Let’s face it, you still get the kudos of being published in a well-respected travel magazine or newspaper even if the piece they accept is a “Readers Journey” type piece or a runner-up in a competition.
    Also, think about widening your search. There are thousands of special interest magazines dealing with everything from bird watching and hiking, to cooking knitting and world music.
    Until web-based magazines covering travel issues emerge that have the revenue stream to pay decent money to writers, stick to the magazines and newspapers that do.
    Good luck.

  8. I’m about to leave for a year in Bulgaria, and have been looking for info about which publications I might submit writing to as I’m abroad. I found this list (and especially the debate in the comments) helpful. I’m also considering Matador U, but we shall see.

    For anyone else who stumbles upon this list and reads to the end, I’d like to mention that transitionsabroad.com pays for information-oriented pieces and runs several annual writing contests (with prizes up to $500) and they normally pay $50-150 for submissions.

  9. The title of this article should have read:

    “7 Publications that pay crap for travel writing.”

    Seriously, folks—

    Unless you are a trust fund kid or a rich retiree, this list is for the birds.

    If you’re good, you’ll get into the big magazines that pay $2000 and up for a story.

    If not, blog away, baby. Ain’t nobody gonna read it.

  10. Thanks for the advice. While I completely agree with most of the people commenting on here that these publications are not going to offer enough to make a living, they are just what someone like me, a novice travel writer, needs to get his or her foot in the door and start generating a reputation. Few really well-known and established publications will accept articles from unpublished writers, which can make it really tough to get started as a professional.

    I will bookmark these sites and consider them for the near future! Thanks again! 🙂

  11. I agree with Josiah…

    The problem with writers as I see it is their willingness to accept a pittance for the honor of saying, “I’m a writer, Ive been published!” I could care less about being published. If you write an article and are paid upon acceptance, then the story is killed, you still earned money for your effort. Of course, I would prefer I am paid for an article that is published but in the end, what I care about is whether I am fairly compensated for the time, effort, and outlay I dedicate to a project. Time is money and spending time on a project for which there is no compensation or poor compensation is lost income.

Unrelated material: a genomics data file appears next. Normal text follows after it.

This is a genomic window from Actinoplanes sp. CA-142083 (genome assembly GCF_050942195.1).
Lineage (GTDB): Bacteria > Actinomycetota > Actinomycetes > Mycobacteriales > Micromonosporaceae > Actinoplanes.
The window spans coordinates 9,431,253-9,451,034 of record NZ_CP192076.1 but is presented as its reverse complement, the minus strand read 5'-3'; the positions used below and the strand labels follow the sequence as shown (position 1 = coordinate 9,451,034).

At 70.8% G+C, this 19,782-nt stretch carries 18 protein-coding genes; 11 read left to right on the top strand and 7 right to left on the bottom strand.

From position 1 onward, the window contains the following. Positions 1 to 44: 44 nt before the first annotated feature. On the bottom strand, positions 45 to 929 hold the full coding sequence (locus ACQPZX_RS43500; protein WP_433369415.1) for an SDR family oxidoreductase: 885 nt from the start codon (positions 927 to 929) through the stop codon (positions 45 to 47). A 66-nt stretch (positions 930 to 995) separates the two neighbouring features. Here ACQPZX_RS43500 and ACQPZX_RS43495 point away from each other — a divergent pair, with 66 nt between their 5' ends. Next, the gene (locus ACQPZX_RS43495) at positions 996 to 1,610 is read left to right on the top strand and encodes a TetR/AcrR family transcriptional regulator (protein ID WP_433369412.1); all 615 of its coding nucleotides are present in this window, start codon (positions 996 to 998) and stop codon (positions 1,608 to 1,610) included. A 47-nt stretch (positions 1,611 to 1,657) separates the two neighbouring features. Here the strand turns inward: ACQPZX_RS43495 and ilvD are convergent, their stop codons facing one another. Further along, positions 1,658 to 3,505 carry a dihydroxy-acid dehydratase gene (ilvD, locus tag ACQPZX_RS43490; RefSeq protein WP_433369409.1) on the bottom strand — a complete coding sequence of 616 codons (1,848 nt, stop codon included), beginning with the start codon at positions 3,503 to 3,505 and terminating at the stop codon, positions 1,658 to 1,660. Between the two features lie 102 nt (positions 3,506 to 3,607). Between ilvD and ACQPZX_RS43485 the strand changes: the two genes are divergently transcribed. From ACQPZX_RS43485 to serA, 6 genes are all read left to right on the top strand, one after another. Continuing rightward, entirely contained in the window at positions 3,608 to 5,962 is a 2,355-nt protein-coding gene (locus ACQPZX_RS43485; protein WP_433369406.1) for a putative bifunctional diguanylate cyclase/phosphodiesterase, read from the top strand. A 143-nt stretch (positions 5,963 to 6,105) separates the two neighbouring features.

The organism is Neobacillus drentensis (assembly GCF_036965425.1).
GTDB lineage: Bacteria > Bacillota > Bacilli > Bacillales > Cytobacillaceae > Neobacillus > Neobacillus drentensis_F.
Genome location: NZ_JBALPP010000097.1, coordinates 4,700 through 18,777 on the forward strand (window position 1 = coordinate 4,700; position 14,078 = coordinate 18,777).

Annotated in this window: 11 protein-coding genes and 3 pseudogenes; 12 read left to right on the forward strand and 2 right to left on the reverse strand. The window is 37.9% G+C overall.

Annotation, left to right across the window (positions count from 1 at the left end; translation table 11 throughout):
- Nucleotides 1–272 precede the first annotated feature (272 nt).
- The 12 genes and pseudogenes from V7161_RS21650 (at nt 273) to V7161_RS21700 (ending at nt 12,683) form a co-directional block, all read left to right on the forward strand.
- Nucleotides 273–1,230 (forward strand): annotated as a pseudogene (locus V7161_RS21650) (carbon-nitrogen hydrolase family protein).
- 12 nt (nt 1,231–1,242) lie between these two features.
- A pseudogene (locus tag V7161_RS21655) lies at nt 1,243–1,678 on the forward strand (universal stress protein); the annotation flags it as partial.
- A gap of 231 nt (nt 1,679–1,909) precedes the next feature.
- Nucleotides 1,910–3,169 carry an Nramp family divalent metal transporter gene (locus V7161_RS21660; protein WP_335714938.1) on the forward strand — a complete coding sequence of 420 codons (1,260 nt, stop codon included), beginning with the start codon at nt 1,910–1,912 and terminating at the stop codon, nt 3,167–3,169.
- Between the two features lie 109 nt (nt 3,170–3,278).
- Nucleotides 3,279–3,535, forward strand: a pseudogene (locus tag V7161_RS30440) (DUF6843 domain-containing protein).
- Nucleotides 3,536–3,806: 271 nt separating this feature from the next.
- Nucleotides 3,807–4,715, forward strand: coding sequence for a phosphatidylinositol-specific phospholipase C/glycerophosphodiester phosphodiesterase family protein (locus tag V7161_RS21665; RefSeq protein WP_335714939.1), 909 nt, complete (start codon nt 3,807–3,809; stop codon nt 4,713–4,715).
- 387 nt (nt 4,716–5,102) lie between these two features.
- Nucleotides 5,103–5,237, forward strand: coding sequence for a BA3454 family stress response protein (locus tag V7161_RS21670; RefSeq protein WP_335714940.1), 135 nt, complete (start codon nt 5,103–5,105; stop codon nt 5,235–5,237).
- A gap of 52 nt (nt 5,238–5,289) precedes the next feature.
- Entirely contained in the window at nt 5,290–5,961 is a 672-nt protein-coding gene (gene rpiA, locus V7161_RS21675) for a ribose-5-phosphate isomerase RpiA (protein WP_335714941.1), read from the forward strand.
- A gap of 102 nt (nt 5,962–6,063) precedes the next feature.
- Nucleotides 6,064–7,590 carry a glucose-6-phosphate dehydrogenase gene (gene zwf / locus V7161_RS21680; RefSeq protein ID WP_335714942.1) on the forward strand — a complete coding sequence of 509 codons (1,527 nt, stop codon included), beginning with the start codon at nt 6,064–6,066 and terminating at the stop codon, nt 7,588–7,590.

IMO, only in rare instances should a writer ever give their work away. Writing for free gives away your time and creativity and selling your work for $4 or $15 is like leaving a three-cent tip on a $50 bar tab.

    Spend time putting together a good pitch for a publication paying a reasonable sum. If you are a good writer you will find better paying publications or they will find you.

  12. For me writing has been mostly a hobby, yet about two years while traveling in Central America, I was looking for ways to earn a bit of extra cash, so I submitted my writing to Examiner.com. They offered me a position as an Alaska Adventure Writer, so I happily excepted. Being that I never thought of my self as someone who would write professionally, I was never the less grateful. Granted it has given me a way of showcasing some of my experiences, yet their structure is pretty frustrating, yet for some reason I decided to stick with it for the experience. Along with that, I have maintained blogs, mostly about animals which i am passionate about having worked with Wild birds of prey and other animals. I work in the Supportive living care industry at the moment, taking a break from seasonal work in Alaska, yet I am always looking for new ways and places to explore and write for. I realize this is not a get rich gig, yet I still enjoy sharing and hopefully some of my articles/story will touch someone. I welcome suggestions to help further myself along this highway of travel writing and gratefully appreciate anything that comes my way.